The gay dating app vanished from app stores amid a government push to "purify" the internet ahead of the Beijing Winter Olympics - but censorship may not be to blame.
LGBTQ people in China face a new hurdle after the gay dating app Grindr disappeared from app stores in the country.
The app was removed on January 27, days after China's Cybersecurity Administration announced a month-long effort to curb pornography, quash rumours and "vigorously purify the online ecosystem".
But according to AFP, the app was taken off Apple's App Store by its owners. Grindr is also no longer available on Android app stores run by Chinese tech giants Tencent and Huawei. Google's own store is blocked in China.
On Tuesday, Bloomberg reported that the reason for Grindr's demise in mainland China was less to do with its association with the LGBTQ community and more due to the fact that its operators were unable to comply with China's Personal Information Protection Law, a regulation similar to GDPR in the European Union.
The law places limits on the information apps can collect and store, and requires Chinese government approval before users' data can be sent overseas.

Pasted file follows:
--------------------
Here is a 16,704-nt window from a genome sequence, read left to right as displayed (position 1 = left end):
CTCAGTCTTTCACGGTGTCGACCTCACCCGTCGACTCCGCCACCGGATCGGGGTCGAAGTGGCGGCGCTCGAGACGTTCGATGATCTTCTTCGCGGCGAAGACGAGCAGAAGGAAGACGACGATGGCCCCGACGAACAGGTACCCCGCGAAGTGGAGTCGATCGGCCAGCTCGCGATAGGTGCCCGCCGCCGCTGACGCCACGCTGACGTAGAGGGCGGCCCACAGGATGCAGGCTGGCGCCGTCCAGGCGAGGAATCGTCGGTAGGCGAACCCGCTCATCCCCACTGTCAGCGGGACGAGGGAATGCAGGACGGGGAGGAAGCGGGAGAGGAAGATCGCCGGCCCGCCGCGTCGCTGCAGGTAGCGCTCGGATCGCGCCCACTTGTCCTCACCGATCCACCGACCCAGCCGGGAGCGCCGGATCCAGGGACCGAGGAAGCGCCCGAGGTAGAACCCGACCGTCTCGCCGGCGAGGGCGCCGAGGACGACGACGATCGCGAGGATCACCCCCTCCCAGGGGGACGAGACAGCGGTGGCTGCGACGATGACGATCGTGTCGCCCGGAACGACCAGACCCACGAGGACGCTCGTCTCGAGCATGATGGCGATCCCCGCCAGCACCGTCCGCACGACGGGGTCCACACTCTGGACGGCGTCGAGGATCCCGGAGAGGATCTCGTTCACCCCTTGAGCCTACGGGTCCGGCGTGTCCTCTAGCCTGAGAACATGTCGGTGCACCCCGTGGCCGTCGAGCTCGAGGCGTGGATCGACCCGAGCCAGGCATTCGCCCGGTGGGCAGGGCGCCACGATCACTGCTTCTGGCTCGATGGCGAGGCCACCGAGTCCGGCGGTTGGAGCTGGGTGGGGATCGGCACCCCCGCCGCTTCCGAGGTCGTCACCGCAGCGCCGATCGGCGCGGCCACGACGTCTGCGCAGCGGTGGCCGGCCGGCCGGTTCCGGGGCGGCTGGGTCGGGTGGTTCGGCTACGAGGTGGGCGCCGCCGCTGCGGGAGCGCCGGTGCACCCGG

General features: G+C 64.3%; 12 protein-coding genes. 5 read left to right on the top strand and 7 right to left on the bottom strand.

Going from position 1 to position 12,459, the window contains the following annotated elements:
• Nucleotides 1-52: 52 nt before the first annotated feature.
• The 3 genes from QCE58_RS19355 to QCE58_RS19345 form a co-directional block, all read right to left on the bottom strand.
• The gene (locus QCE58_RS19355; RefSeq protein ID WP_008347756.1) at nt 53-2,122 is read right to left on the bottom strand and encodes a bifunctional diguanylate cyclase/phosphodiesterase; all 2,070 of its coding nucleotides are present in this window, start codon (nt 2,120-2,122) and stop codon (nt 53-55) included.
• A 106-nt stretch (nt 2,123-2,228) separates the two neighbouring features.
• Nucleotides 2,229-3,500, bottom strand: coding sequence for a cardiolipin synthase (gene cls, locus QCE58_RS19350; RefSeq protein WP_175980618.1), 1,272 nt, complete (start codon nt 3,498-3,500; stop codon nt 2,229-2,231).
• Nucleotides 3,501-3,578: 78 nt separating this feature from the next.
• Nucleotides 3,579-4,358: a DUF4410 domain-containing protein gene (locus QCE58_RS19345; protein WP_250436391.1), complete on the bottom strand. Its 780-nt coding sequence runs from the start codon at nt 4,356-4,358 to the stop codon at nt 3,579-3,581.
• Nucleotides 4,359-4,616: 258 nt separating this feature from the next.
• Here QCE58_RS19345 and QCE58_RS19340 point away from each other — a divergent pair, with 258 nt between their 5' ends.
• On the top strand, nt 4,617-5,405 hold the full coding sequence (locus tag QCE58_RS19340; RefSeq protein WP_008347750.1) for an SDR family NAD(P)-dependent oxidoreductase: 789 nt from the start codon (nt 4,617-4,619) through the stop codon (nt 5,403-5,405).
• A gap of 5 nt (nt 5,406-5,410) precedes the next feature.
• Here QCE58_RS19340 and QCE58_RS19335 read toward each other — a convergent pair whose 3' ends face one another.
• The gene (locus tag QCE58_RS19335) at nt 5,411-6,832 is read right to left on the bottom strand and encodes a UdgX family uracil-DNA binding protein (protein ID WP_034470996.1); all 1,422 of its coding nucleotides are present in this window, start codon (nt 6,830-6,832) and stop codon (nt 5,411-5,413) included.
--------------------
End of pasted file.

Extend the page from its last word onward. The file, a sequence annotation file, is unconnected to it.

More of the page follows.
A Grindr spokesperson told Bloomberg that it was not the only company to pull its app from the Chinese market for similar reasons.
Even though homosexuality has been legal in China since 1997, same-sex marriage is prohibited and LGBTQ issues remain taboo.
Last year, prominent LGBTQ rights groups had their accounts blocked on WeChat, a popular messaging service in China.
In 2016, Chinese censors announced that films and TV shows shouldn't show same-sex romance and should avoid plotlines featuring gay relationships.
Grindr was owned by Chinese mobile company Kunlun until 2020, when pressure from US regulators over data security forced the company to sell its stake.
China's drive to clamp down on the tech sector - as well as a renewed focus on morality - has seen western tech firms abandon the world's largest country.
Last year, Yahoo followed Linkedin in shuttering its services in mainland China, while strict new laws limiting gaming saw online shooter Fortnite cancel its plans to launch in the country.